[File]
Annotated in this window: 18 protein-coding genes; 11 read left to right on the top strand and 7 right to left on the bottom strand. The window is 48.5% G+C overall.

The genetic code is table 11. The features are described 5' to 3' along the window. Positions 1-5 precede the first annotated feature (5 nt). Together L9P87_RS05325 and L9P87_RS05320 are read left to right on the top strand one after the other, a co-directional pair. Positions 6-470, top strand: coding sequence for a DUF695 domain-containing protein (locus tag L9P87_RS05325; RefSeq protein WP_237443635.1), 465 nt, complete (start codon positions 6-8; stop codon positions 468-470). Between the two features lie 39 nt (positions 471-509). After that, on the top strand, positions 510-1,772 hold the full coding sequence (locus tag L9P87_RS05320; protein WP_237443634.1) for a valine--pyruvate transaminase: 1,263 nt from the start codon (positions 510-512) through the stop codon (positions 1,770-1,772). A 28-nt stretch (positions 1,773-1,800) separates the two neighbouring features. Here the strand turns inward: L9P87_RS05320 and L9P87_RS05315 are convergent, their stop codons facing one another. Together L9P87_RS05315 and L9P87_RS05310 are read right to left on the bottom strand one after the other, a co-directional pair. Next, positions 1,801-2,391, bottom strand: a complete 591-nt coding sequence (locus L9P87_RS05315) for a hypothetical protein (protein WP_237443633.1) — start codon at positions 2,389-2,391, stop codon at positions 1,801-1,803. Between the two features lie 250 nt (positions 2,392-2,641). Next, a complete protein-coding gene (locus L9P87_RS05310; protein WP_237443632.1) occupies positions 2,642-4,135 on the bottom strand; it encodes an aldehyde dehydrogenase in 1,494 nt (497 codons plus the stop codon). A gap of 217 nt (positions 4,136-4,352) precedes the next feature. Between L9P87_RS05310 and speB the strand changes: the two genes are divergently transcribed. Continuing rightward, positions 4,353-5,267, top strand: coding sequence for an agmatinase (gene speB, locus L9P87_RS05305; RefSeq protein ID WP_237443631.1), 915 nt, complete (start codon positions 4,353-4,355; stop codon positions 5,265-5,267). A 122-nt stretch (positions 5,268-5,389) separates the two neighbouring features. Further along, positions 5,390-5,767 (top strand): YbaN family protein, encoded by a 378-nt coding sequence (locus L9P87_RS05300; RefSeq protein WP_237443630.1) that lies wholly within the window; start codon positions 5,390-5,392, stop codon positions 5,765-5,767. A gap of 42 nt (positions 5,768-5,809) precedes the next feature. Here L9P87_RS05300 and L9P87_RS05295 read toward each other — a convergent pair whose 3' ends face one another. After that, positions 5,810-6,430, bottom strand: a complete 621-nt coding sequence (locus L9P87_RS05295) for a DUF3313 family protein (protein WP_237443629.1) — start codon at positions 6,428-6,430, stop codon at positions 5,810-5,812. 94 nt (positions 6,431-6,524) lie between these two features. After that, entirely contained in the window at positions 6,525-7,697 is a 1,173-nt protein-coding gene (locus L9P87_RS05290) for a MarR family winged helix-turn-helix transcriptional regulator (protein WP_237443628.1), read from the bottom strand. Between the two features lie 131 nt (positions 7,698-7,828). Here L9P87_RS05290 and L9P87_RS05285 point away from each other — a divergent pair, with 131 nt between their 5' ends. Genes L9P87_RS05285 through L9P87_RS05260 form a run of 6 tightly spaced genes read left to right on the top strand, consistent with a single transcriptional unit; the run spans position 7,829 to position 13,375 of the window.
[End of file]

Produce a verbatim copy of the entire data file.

Annotated in this window: 18 protein-coding genes; 11 read left to right on the top strand and 7 right to left on the bottom strand. The window is 48.5% G+C overall.

The genetic code is table 11. The features are described 5' to 3' along the window. Positions 1-5 precede the first annotated feature (5 nt). Together L9P87_RS05325 and L9P87_RS05320 are read left to right on the top strand one after the other, a co-directional pair. Positions 6-470, top strand: coding sequence for a DUF695 domain-containing protein (locus tag L9P87_RS05325; RefSeq protein WP_237443635.1), 465 nt, complete (start codon positions 6-8; stop codon positions 468-470). Between the two features lie 39 nt (positions 471-509). After that, on the top strand, positions 510-1,772 hold the full coding sequence (locus tag L9P87_RS05320; protein WP_237443634.1) for a valine--pyruvate transaminase: 1,263 nt from the start codon (positions 510-512) through the stop codon (positions 1,770-1,772). A 28-nt stretch (positions 1,773-1,800) separates the two neighbouring features. Here the strand turns inward: L9P87_RS05320 and L9P87_RS05315 are convergent, their stop codons facing one another. Together L9P87_RS05315 and L9P87_RS05310 are read right to left on the bottom strand one after the other, a co-directional pair. Next, positions 1,801-2,391, bottom strand: a complete 591-nt coding sequence (locus L9P87_RS05315) for a hypothetical protein (protein WP_237443633.1) — start codon at positions 2,389-2,391, stop codon at positions 1,801-1,803. Between the two features lie 250 nt (positions 2,392-2,641). Next, a complete protein-coding gene (locus L9P87_RS05310; protein WP_237443632.1) occupies positions 2,642-4,135 on the bottom strand; it encodes an aldehyde dehydrogenase in 1,494 nt (497 codons plus the stop codon). A gap of 217 nt (positions 4,136-4,352) precedes the next feature. Between L9P87_RS05310 and speB the strand changes: the two genes are divergently transcribed. Continuing rightward, positions 4,353-5,267, top strand: coding sequence for an agmatinase (gene speB, locus L9P87_RS05305; RefSeq protein ID WP_237443631.1), 915 nt, complete (start codon positions 4,353-4,355; stop codon positions 5,265-5,267). A 122-nt stretch (positions 5,268-5,389) separates the two neighbouring features. Further along, positions 5,390-5,767 (top strand): YbaN family protein, encoded by a 378-nt coding sequence (locus L9P87_RS05300; RefSeq protein WP_237443630.1) that lies wholly within the window; start codon positions 5,390-5,392, stop codon positions 5,765-5,767. A gap of 42 nt (positions 5,768-5,809) precedes the next feature. Here L9P87_RS05300 and L9P87_RS05295 read toward each other — a convergent pair whose 3' ends face one another. After that, positions 5,810-6,430, bottom strand: a complete 621-nt coding sequence (locus L9P87_RS05295) for a DUF3313 family protein (protein WP_237443629.1) — start codon at positions 6,428-6,430, stop codon at positions 5,810-5,812. 94 nt (positions 6,431-6,524) lie between these two features. After that, entirely contained in the window at positions 6,525-7,697 is a 1,173-nt protein-coding gene (locus L9P87_RS05290) for a MarR family winged helix-turn-helix transcriptional regulator (protein WP_237443628.1), read from the bottom strand. Between the two features lie 131 nt (positions 7,698-7,828). Here L9P87_RS05290 and L9P87_RS05285 point away from each other — a divergent pair, with 131 nt between their 5' ends. Genes L9P87_RS05285 through L9P87_RS05260 form a run of 6 tightly spaced genes read left to right on the top strand, consistent with a single transcriptional unit; the run spans position 7,829 to position 13,375 of the window.